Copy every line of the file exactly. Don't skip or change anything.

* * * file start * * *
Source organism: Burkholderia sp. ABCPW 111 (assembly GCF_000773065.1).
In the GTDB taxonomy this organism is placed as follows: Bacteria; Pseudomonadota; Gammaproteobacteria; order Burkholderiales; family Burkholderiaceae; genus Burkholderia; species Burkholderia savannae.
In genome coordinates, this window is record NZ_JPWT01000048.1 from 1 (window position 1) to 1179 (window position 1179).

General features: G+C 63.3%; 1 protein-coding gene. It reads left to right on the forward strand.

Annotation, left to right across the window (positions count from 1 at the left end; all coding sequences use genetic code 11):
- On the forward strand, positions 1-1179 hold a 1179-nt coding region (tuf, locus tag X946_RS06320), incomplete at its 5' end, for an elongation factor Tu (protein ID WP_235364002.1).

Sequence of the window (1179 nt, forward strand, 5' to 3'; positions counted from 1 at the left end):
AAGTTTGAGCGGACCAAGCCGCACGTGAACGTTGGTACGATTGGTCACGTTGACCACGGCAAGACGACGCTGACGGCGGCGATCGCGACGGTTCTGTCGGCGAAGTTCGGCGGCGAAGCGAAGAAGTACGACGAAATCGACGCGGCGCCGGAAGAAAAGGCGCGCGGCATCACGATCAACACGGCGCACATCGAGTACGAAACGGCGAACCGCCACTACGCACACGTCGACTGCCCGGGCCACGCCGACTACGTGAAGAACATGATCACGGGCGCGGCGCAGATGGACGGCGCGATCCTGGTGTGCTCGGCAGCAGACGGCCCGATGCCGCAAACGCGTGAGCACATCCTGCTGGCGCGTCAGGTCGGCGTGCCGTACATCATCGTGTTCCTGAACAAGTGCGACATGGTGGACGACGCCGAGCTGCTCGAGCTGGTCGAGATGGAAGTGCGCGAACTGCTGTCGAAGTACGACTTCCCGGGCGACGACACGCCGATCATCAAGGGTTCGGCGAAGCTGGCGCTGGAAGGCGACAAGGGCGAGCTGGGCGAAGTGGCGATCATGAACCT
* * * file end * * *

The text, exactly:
Source organism: Burkholderia sp. ABCPW 111 (assembly GCF_000773065.1).
In the GTDB taxonomy this organism is placed as follows: Bacteria; Pseudomonadota; Gammaproteobacteria; order Burkholderiales; family Burkholderiaceae; genus Burkholderia; species Burkholderia savannae.
In genome coordinates, this window is record NZ_JPWT01000048.1 from 1 (window position 1) to 1179 (window position 1179).

General features: G+C 63.3%; 1 protein-coding gene. It reads left to right on the forward strand.

Annotation, left to right across the window (positions count from 1 at the left end; all coding sequences use genetic code 11):
- On the forward strand, positions 1-1179 hold a 1179-nt coding region (tuf, locus tag X946_RS06320), incomplete at its 5' end, for an elongation factor Tu (protein ID WP_235364002.1).

Sequence of the window (1179 nt, forward strand, 5' to 3'; positions counted from 1 at the left end):
AAGTTTGAGCGGACCAAGCCGCACGTGAACGTTGGTACGATTGGTCACGTTGACCACGGCAAGACGACGCTGACGGCGGCGATCGCGACGGTTCTGTCGGCGAAGTTCGGCGGCGAAGCGAAGAAGTACGACGAAATCGACGCGGCGCCGGAAGAAAAGGCGCGCGGCATCACGATCAACACGGCGCACATCGAGTACGAAACGGCGAACCGCCACTACGCACACGTCGACTGCCCGGGCCACGCCGACTACGTGAAGAACATGATCACGGGCGCGGCGCAGATGGACGGCGCGATCCTGGTGTGCTCGGCAGCAGACGGCCCGATGCCGCAAACGCGTGAGCACATCCTGCTGGCGCGTCAGGTCGGCGTGCCGTACATCATCGTGTTCCTGAACAAGTGCGACATGGTGGACGACGCCGAGCTGCTCGAGCTGGTCGAGATGGAAGTGCGCGAACTGCTGTCGAAGTACGACTTCCCGGGCGACGACACGCCGATCATCAAGGGTTCGGCGAAGCTGGCGCTGGAAGGCGACAAGGGCGAGCTGGGCGAAGTGGCGATCATGAACCT